With the last days of summer right around the corner, there have been dinners on the patio after dinners on the patio. Friends, neighbors, just us. It’s been lovely. Truly. A balm for the soul. Summers are a bit harder on me than any times of the year. Summer is the time when we have entire months back home devoted to vacationing. Just that. It’s another mind set. Another way of doing things. And while I knew my family was gathering at our chalet in the Alps or just moving about France, I worked straight through the summer.
Every morning this summer, I would sit on the patio here in Alabma and listen to the sound of cicadas, a light breeze brushing my cheeks. A tease really, often quickly replaced with smoldering heat and humidity. I’d often close my eyes and I could almost feel home. I could almost hear my nieces running around in the garden, jumping off into the pool, laughing wildly with their friends, and the cicadas. Always a sign of being home.
And warm evenings with lots of grilling involved.
One thing I try not to do all summer long is turning the oven on. Where we are now, it basically heats up the whole dining and living area, bringing the smoldering heat inside for hours. So off to the back deck we go! Lots and lots of fish, meats and vegetables did end up being grilled, charred, slow roasted and smoked. Finger licking good stuff.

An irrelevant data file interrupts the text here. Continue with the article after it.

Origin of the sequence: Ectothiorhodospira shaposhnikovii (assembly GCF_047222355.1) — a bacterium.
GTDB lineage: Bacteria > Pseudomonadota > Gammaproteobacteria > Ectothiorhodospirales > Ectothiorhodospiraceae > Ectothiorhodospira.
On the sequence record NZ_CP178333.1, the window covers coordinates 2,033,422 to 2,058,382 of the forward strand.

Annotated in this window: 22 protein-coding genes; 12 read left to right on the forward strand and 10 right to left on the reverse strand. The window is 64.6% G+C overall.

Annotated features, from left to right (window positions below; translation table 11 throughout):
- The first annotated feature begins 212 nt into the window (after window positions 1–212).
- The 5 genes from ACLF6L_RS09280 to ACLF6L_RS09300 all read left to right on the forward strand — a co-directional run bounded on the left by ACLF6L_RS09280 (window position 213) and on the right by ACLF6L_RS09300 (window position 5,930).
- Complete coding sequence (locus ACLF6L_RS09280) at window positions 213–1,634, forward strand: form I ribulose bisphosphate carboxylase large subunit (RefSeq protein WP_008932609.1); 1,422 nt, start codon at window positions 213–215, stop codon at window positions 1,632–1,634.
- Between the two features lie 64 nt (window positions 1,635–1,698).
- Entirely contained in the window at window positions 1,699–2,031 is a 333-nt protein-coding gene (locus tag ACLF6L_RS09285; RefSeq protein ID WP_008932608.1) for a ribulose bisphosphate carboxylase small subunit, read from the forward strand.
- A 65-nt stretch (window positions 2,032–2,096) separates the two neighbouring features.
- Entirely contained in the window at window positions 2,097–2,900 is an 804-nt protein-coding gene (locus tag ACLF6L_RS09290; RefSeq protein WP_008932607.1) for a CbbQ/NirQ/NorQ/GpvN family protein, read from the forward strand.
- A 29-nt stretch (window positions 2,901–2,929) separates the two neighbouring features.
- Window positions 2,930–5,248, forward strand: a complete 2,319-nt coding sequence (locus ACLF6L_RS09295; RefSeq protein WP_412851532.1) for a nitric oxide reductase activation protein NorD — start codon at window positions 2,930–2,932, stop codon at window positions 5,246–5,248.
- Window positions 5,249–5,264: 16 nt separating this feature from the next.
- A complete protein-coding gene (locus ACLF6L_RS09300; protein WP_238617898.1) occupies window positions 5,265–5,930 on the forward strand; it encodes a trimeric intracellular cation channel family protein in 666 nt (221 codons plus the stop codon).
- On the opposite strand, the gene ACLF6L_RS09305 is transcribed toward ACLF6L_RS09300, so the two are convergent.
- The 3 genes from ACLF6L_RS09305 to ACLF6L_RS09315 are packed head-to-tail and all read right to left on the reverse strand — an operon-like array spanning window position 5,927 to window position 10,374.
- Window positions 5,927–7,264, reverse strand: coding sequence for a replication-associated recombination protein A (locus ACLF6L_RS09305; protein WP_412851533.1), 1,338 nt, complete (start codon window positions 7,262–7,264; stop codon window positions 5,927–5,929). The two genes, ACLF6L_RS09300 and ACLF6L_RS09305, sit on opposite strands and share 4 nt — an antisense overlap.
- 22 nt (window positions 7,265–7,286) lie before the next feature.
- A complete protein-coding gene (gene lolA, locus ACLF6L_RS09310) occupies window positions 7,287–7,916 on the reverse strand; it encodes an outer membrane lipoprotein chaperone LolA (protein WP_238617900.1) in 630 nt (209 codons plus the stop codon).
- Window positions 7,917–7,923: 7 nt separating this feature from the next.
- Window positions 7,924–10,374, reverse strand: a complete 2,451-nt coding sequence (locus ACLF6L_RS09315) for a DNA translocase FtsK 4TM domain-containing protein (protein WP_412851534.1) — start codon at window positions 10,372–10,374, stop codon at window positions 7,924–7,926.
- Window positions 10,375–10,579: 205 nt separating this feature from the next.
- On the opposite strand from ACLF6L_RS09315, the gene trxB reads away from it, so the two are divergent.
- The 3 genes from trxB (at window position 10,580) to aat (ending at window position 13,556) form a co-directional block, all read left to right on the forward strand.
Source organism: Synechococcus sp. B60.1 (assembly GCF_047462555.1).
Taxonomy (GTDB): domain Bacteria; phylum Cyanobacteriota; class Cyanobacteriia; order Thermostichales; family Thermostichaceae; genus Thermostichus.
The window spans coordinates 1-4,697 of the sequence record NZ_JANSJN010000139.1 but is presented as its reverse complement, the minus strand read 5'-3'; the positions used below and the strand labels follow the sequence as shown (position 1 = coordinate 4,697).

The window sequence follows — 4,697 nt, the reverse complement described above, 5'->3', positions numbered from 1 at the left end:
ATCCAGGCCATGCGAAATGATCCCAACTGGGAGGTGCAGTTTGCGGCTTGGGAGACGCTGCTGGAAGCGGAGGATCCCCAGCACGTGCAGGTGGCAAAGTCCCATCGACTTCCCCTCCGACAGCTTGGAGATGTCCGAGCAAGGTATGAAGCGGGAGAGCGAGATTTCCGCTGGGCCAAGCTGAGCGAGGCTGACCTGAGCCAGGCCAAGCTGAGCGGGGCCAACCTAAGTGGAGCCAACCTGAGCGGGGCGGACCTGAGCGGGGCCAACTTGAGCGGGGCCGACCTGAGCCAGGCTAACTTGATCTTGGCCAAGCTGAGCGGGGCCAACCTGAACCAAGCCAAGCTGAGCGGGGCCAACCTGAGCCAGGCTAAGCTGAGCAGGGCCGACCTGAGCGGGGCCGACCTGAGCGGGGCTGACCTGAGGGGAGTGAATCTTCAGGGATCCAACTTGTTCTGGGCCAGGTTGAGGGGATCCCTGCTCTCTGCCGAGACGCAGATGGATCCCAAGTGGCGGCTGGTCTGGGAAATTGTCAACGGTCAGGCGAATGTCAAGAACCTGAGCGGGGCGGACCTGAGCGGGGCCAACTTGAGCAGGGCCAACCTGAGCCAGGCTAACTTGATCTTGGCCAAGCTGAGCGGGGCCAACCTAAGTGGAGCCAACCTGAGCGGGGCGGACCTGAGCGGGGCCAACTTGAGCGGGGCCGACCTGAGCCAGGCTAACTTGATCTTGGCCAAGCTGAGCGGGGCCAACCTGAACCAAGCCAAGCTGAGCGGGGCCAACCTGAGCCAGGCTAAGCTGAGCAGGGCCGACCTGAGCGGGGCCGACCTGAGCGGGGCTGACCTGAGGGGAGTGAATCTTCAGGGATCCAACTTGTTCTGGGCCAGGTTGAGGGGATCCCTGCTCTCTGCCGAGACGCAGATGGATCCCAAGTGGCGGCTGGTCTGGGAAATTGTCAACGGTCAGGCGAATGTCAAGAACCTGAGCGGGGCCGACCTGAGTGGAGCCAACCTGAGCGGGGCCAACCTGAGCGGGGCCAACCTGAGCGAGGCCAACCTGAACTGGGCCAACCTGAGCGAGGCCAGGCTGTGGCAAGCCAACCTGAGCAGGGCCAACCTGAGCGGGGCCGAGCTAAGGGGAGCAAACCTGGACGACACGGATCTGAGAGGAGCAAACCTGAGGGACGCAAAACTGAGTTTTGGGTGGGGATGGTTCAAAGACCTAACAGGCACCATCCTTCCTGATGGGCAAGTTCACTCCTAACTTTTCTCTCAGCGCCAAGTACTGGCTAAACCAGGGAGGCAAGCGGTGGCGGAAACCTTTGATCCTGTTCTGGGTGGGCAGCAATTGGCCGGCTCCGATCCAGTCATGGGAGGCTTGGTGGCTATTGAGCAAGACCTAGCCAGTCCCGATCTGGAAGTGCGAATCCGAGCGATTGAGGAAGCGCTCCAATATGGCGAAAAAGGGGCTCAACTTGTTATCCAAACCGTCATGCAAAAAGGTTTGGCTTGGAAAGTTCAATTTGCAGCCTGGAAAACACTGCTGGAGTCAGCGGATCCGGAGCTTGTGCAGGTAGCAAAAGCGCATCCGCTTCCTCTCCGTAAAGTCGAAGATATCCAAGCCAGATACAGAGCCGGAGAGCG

One thing I grew up eating were steamed artichokes and vinaigrette. While vegetable soup was a staple starter in our house, my mom would often make steamed artichokes during the summer. As well as her proscuitto and melon salad. But that’s for another time… With nostalgia tugging at me these past few months, I took it upon me to take familiar dishes that reminded me of time spent with loved ones and gave them a more current flair. Current to the temperatures, our way of living in the heat and our tastes at this moment.